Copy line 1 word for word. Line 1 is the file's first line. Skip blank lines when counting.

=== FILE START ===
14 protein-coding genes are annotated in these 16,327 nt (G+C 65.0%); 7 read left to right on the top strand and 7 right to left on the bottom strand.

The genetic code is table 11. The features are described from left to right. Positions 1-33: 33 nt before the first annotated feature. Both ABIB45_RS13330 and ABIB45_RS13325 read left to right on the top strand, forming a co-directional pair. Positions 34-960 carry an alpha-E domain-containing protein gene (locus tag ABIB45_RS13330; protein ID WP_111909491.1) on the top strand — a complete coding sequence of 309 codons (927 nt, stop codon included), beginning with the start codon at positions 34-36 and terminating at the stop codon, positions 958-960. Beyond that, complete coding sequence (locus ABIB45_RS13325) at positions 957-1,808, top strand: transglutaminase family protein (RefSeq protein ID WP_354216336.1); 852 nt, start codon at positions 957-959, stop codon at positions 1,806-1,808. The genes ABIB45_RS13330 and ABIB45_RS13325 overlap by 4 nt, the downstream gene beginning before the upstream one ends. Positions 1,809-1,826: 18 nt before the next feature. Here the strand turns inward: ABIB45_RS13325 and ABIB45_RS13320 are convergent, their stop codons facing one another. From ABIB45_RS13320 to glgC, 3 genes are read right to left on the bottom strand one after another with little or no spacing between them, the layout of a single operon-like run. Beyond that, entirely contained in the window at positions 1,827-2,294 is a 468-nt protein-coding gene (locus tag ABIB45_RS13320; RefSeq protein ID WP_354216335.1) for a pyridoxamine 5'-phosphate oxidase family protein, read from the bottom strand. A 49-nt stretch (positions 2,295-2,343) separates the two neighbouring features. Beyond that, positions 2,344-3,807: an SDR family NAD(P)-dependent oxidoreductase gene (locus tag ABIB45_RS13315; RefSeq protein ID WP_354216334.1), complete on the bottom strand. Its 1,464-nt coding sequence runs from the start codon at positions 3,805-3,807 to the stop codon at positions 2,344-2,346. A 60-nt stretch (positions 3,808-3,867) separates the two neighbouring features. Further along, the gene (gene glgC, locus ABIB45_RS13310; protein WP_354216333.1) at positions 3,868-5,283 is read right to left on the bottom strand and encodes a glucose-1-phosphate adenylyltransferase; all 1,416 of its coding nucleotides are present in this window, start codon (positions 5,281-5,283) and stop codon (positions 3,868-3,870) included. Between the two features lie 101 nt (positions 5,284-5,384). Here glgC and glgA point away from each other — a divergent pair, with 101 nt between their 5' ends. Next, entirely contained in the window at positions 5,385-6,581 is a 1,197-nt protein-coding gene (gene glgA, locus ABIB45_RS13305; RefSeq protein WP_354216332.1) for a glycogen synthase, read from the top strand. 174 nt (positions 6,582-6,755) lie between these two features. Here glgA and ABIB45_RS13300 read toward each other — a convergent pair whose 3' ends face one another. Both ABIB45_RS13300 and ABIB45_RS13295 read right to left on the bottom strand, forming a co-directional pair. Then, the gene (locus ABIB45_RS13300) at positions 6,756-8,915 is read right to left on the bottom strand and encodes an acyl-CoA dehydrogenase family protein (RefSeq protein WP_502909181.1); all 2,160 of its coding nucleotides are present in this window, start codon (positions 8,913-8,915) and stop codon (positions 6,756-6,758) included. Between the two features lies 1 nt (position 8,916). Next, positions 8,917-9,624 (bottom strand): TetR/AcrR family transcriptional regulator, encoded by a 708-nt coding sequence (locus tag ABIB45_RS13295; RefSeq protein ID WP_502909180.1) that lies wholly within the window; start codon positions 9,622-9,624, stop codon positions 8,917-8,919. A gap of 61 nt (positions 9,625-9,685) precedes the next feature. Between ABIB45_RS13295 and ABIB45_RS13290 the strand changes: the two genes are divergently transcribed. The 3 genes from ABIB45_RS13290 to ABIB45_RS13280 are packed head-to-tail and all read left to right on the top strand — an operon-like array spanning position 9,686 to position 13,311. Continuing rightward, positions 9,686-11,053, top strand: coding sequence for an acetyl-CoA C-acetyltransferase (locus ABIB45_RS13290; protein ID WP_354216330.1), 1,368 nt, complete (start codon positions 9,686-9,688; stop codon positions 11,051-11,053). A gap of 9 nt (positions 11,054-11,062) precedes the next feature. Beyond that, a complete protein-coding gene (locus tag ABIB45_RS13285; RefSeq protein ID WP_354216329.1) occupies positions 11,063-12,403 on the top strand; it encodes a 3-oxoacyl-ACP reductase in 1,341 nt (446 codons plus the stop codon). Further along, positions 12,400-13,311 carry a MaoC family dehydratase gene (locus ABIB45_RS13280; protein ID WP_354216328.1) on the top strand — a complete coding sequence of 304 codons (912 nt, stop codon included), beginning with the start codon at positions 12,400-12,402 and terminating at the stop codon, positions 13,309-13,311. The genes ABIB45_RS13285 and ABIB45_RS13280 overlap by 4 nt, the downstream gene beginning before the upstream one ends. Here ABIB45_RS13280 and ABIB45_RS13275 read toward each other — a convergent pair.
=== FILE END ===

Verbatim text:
14 protein-coding genes are annotated in these 16,327 nt (G+C 65.0%); 7 read left to right on the top strand and 7 right to left on the bottom strand.